Learned something new yesterday...

I have always used an app calculator for calculate resistor value for my leds. I set it to 20mA that is max value of the led and write in forward voltage and input voltage etc. and the value i get, i choose og the nearest.

Yesterday i needed to solder on an led that lights up when power is connected to the pcb. I wanted that led to be dimmed and thought i just could doble the resistor value and try. No vissible change in light.

I must go to 20K resistor before it was dimmed enough(!!). That is around 0.9mA. This is an Blue 3mm led.

What i learned?

Use an 220 ohm resistor as an random resistor and the led will be bright enough.

I often use resistors up in k-range for leds. I think I had one down to 5-6mA and was still pretty fierce.

"Bright" is what the human eye and brain perceive as bright in a given situation. Our eyes/brain are highly sensitive and adaptable, you only have to try to take good photographs in dim light to appreceiate that. And modern LEDs are ever more efficient. So you have to consider how an indicator led will appear in different conditions. What looks bright enough indoors on a dim day will be hard to see at all outdoors in bright sunlight. That's why the dashboard lights in your car automatically adapt.

blomcrestlight:
I often use resistors up in k-range for leds. I think I had one down to 5-6mA and was still pretty fierce.

I was a little chocked when i could use 20k resistor for dimming an blue 3.3v 20mA led enough. My math (calculator) told me that the lled jst got 90uA and the light was wery dimmed but noticable. Enough for a indication inside a box. :slight_smile:

PaulRB:
"Bright" is what the human eye and brain perceive as bright in a given situation. Our eyes/brain are highly sensitive and adaptable, you only have to try to take good photographs in dim light to appreceiate that. And modern LEDs are ever more efficient. So you have to consider how an indicator led will appear in different conditions. What looks bright enough indoors on a dim day will be hard to see at all outdoors in bright sunlight. That's why the dashboard lights in your car automatically adapt.

True :slight_smile:

Working with the various Arduinox and modules, while the "pilot" light on many of them my be initially useful to demonstrate you have the power correctly connected, thereafter the light becomes an irritating nuisance!

Black Pentel pen!

its a good way to burn off some power!

Paul__B:
Working with the various Arduinox and modules, while the "pilot" light on many of them my be initially useful to demonstrate you have the power correctly connected, thereafter the light becomes an irritating nuisance!

Black Pentel pen!

I have some HDMI gear near my main TV that seems to have a 10W Blue LED with no series resistor. (Hyperbole intended). You could not watch the TV with this blue spotlight pointing at you. Being too lazy to open it and fix it properly, I just stuck a piece of Gaff tape over it. It was so bright that even with the Gaff tape over the LED, I could still see it.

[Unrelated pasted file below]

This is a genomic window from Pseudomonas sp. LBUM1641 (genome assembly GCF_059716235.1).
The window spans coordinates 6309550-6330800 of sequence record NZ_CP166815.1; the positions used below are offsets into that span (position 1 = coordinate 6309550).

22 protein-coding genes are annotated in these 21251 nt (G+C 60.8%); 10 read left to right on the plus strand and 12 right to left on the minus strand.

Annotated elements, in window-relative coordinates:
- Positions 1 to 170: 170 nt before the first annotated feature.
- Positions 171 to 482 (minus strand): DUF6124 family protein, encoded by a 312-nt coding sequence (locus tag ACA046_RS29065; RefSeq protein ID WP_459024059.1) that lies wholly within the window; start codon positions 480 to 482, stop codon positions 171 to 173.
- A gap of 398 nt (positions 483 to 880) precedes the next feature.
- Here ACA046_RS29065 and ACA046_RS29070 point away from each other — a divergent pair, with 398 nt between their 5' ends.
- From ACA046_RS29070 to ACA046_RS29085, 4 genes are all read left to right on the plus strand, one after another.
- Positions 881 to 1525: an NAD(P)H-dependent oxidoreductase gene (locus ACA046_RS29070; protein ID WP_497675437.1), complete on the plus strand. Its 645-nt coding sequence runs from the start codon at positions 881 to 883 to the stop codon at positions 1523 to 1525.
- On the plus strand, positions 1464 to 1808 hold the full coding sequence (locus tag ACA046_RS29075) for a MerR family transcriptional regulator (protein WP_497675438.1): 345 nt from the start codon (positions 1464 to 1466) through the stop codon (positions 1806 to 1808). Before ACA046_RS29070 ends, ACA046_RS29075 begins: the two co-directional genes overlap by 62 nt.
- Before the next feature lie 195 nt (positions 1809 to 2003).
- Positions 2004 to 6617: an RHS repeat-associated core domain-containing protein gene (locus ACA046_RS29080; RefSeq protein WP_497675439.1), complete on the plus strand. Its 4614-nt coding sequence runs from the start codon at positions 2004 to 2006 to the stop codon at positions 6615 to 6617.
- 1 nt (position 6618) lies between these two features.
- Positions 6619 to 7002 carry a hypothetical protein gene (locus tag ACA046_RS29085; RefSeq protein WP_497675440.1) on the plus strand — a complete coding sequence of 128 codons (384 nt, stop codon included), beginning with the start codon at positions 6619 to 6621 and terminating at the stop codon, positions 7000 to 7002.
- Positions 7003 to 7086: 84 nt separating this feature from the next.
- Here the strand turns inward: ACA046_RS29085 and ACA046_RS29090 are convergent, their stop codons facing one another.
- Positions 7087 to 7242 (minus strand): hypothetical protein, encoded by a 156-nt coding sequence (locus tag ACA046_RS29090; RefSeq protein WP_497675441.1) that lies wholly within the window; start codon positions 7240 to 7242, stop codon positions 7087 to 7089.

aluminum insulation tape works great... i have it over my computer power light which pulses when it's in sleep mode.

Human (and animal!) vision has a logarithmic response to brightness, subjectively "half as bright" is actually more like 10 times less bright, measured in photons. Sound perception is similar. This why we can function
both at night, indoors, and in bright sun, there being several orders of magnitude difference in light intensity
between each environment.

What we can sense fairly sensitively is changes in brightness on a boundary between two areas, such as two
different kinds of paper side-by-side may be discernable as different, though you'd never see it if they weren't
side-by-side. Vision is much more sensitive to differences than absolutes.

MarkT:
Vision is much more sensitive to differences than absolutes.

More correctly, it is sensitive to boundaries or edges.

If the areas are not adjacent, it is nowhere near as easy. Note all the standard illusions.

Hi,
The OP has found why these LED module are able to be used for 5V and 3.3V systems and still remain basically the same brightness, they make protoboard prototyping so much easier.
Available in COM GND and COM V+.


Tom.. :slight_smile:

102 is only 100 Ohms… it could be much higher value and still annoying bright.

wolframore:
102 is only 100 Ohms... it could be much higher value and still annoying bright.

is'nt 102= 1k?

1=1, 0=0, 2=00?

1000 = 1k?

Oops you’re right... 1k

100 = 10 (this one looks strange)
10R = 10
101 = 100

TomGeorge:
The OP has found why these LED module are able to be used for 5V and 3.3V systems and still remain basically the same brightness, they make protoboard prototyping so much easier.
Available in COM GND and COM V+.


Tom.. :slight_smile:

You didn't give a link for that module!

(Just bought one for fun!)

you mean like this? I think I got the idea from larryd's cool posts... I made it so it plugs into breadboard rail on one side. no wire needed.